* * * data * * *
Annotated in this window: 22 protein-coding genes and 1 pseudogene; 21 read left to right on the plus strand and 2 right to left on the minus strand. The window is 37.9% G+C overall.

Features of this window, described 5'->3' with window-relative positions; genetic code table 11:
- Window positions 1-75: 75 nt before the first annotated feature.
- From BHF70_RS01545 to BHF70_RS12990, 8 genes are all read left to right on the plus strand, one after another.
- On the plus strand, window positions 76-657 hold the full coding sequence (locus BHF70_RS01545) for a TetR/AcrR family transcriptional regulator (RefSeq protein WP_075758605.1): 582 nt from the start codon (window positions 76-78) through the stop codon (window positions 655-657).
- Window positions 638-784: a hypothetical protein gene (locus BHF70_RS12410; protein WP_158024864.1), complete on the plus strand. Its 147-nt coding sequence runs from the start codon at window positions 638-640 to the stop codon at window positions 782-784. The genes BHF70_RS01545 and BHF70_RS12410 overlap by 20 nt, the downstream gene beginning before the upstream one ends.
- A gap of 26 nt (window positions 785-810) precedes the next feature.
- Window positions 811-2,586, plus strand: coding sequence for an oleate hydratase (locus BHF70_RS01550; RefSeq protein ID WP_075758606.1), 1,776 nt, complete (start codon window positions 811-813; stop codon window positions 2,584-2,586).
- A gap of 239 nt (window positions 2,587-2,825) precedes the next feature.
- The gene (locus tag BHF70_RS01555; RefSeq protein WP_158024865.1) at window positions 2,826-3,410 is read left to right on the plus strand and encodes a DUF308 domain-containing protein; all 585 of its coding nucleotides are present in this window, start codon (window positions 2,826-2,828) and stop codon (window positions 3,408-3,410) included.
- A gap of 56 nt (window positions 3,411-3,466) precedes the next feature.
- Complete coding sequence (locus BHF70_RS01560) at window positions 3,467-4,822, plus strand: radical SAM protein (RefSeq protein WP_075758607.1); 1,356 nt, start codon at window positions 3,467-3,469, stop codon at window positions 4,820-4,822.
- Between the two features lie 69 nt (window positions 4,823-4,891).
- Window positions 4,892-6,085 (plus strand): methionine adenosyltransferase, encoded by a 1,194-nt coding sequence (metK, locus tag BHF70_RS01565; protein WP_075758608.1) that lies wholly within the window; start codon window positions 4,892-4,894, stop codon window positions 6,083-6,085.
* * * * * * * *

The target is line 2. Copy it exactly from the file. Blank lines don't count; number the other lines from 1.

Features of this window, described 5'->3' with window-relative positions; genetic code table 11: